A vague idea of portal sales is less than 120 total for about 2 years.

Price: (USD)
In my own site the game is for sale at $24.95, and the magic shop add on for $4.99 extra. On most portals the game is on sale at $19.99.

Approximate total income: (USD)
Approximate income is $27500. I have to add that since I released Magic Shop, 99% of buyers buy the add on together with the game, so on top of that amount I need to add around 600 sales of magic Shop at $4.99, another $3000.

Comments on Marketing and Promotion:
Well the fact that I released several free quests every 4-5 months helped the game stay “popular”. However, after finding out that most people were completely fine to pay a small fee ($5) for add ons like the Magic Shop, I feel perhaps I should have made fewer updates, but with more content and charge for them.

A good thing about niche games like RPG is that nowadays almost nobody makes them anymore. Big software houses are all into MMORPG, and true classic single player CRPG aren’t produced anymore, so there’s a big market opportunity here. My game didn’t need much marketing at all to become popular between RPG lovers.

Other comments on the game sales? What tips you’d have for other other developers who want to increase their sales?
A thing I clearly noticed is that niche games perform very badly on portals. I really think people developing niche games should avoid portals completely, since it isn’t really worth the time spent. To increase sales is enough to produce many games of same niche, any one. Sports games, IF, Roleplay, strategy, wargames: there are so many niches completely unserved. A mistake is to think you can live with just 1 game. Each new game you make of same kind adds more customer to older games and increase your revenue exponentially: see Spiderweb for a very good example of this strategy.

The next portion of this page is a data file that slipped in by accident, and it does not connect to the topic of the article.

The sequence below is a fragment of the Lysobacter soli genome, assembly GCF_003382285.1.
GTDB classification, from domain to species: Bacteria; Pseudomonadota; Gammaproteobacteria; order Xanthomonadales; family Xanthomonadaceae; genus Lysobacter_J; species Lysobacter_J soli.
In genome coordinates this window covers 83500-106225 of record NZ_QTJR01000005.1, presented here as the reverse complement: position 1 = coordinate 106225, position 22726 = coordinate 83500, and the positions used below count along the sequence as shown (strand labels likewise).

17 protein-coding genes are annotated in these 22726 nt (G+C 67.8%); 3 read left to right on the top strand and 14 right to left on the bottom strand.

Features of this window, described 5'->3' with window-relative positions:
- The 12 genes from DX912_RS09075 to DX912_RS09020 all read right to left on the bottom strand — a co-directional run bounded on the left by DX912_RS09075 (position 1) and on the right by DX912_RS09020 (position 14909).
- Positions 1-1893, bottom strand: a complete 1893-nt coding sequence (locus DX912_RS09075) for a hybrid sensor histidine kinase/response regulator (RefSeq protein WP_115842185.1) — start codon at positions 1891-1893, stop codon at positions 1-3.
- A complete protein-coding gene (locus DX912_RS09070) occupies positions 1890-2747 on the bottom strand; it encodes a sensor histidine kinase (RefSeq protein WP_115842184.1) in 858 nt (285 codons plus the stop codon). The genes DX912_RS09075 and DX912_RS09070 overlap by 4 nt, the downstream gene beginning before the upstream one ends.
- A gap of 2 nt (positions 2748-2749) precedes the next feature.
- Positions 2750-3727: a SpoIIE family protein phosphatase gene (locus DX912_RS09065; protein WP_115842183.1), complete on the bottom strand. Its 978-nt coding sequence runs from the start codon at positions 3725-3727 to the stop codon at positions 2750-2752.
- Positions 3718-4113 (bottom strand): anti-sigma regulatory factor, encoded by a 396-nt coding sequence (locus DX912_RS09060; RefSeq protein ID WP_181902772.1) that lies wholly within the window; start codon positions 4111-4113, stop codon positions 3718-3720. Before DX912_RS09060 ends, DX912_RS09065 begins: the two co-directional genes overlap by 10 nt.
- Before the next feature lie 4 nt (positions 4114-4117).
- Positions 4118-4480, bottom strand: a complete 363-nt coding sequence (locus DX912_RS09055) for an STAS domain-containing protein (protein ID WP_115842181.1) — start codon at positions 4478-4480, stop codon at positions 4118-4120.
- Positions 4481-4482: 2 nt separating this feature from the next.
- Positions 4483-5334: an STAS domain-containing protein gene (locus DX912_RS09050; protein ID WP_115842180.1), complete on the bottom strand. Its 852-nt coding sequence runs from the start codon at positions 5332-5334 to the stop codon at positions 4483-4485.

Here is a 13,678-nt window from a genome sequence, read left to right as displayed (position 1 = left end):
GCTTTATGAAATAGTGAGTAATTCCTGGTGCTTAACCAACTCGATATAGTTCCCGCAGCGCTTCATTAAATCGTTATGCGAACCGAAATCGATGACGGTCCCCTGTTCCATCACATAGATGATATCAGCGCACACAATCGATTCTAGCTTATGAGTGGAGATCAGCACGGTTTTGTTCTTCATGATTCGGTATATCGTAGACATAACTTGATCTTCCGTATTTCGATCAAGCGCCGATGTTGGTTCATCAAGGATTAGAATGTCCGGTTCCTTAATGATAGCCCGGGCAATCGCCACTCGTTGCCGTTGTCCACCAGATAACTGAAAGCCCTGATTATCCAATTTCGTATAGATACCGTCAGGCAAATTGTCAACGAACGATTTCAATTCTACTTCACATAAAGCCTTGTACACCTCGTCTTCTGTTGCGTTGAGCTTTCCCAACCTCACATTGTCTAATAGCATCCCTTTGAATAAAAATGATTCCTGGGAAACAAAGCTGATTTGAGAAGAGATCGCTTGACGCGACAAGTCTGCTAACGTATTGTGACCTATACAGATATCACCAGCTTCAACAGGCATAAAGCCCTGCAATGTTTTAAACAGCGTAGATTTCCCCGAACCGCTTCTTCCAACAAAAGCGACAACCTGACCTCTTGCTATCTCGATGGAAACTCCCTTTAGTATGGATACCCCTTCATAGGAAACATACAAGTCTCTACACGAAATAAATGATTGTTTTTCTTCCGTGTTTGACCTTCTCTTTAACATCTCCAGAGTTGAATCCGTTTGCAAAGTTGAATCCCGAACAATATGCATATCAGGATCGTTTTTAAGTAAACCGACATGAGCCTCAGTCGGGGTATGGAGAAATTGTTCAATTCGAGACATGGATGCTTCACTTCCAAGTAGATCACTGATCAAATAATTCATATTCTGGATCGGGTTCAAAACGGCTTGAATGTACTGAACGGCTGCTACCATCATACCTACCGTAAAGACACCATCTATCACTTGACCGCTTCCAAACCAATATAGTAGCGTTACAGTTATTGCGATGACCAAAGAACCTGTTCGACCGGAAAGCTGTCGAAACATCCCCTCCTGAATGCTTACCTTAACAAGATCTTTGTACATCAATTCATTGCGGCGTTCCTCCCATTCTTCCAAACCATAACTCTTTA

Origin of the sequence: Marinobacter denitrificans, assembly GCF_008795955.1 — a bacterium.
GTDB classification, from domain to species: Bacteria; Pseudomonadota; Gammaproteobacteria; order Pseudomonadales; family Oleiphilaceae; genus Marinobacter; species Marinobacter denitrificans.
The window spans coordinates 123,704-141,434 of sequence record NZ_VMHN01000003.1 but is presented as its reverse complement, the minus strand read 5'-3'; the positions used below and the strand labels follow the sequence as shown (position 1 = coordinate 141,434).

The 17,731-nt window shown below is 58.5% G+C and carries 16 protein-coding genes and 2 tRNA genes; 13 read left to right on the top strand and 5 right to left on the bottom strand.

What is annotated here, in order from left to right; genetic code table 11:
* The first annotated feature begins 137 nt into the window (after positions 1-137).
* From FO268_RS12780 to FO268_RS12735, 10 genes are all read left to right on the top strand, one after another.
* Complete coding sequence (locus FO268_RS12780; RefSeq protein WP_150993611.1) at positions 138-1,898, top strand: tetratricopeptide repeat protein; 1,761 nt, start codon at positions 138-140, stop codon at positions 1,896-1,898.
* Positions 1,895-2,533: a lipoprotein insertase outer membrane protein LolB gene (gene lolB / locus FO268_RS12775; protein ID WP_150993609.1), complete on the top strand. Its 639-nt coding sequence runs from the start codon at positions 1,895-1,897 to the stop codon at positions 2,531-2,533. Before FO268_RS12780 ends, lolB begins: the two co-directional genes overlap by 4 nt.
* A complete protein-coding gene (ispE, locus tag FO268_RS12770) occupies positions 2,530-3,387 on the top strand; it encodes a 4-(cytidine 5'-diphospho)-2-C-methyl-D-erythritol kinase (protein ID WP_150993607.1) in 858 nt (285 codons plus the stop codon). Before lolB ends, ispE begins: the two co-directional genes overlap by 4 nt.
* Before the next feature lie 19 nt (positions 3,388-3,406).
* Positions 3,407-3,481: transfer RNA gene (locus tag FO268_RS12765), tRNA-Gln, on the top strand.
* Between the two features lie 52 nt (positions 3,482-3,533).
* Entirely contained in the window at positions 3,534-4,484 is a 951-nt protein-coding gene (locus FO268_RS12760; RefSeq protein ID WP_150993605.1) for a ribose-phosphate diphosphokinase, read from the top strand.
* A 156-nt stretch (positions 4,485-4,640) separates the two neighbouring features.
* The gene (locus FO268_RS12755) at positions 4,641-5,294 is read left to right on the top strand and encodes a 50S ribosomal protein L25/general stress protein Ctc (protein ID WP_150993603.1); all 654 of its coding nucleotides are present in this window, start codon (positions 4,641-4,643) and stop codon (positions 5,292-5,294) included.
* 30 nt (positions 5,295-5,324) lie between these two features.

Add-ons – and how to use them to increase sales?
When I made the Magic Shop, I made it mostly to make happy a small group of people posting in my forums – but I didn’t expect to sell so well at all! Basically now every Magic Stones sale gets the add-on included (by the customer) so every sale is like a $30 sale.

Developing quality add-on that add lots of new functionality/features to existing games can definitely increase the total income PER SALE of any niche product. It’s a bit like the free to play MMO model.

Thoughts about the future of indie development
I think niche games and MMO/Online games are the only resource left if you really want to stay independent. I’m not saying is the “best” thing to do, just that if you’re like me, and want to be able to produce games of any kind, this is the only option left.